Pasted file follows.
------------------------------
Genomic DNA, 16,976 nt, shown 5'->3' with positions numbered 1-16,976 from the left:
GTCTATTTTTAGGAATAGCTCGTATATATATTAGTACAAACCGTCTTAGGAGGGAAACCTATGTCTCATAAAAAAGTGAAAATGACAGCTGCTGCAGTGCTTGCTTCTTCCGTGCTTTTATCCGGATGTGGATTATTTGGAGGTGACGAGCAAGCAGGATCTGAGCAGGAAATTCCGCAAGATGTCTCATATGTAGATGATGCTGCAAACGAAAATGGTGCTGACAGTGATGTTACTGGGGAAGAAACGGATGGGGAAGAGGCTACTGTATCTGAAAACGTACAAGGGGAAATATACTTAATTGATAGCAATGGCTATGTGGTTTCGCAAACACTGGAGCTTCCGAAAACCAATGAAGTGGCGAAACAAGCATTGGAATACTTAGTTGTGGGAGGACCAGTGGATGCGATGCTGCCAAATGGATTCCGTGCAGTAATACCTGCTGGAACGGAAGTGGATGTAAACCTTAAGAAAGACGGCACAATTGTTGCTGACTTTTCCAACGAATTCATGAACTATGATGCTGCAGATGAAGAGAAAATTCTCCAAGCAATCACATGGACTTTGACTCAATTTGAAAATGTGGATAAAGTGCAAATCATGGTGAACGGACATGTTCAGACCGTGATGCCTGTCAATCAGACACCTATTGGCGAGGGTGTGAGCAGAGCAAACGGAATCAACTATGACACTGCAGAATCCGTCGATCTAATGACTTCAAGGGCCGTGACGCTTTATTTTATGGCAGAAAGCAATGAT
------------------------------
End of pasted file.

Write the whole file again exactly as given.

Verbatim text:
Genomic DNA, 16,976 nt, shown 5'->3' with positions numbered 1-16,976 from the left:
GTCTATTTTTAGGAATAGCTCGTATATATATTAGTACAAACCGTCTTAGGAGGGAAACCTATGTCTCATAAAAAAGTGAAAATGACAGCTGCTGCAGTGCTTGCTTCTTCCGTGCTTTTATCCGGATGTGGATTATTTGGAGGTGACGAGCAAGCAGGATCTGAGCAGGAAATTCCGCAAGATGTCTCATATGTAGATGATGCTGCAAACGAAAATGGTGCTGACAGTGATGTTACTGGGGAAGAAACGGATGGGGAAGAGGCTACTGTATCTGAAAACGTACAAGGGGAAATATACTTAATTGATAGCAATGGCTATGTGGTTTCGCAAACACTGGAGCTTCCGAAAACCAATGAAGTGGCGAAACAAGCATTGGAATACTTAGTTGTGGGAGGACCAGTGGATGCGATGCTGCCAAATGGATTCCGTGCAGTAATACCTGCTGGAACGGAAGTGGATGTAAACCTTAAGAAAGACGGCACAATTGTTGCTGACTTTTCCAACGAATTCATGAACTATGATGCTGCAGATGAAGAGAAAATTCTCCAAGCAATCACATGGACTTTGACTCAATTTGAAAATGTGGATAAAGTGCAAATCATGGTGAACGGACATGTTCAGACCGTGATGCCTGTCAATCAGACACCTATTGGCGAGGGTGTGAGCAGAGCAAACGGAATCAACTATGACACTGCAGAATCCGTCGATCTAATGACTTCAAGGGCCGTGACGCTTTATTTTATGGCAGAAAGCAATGAT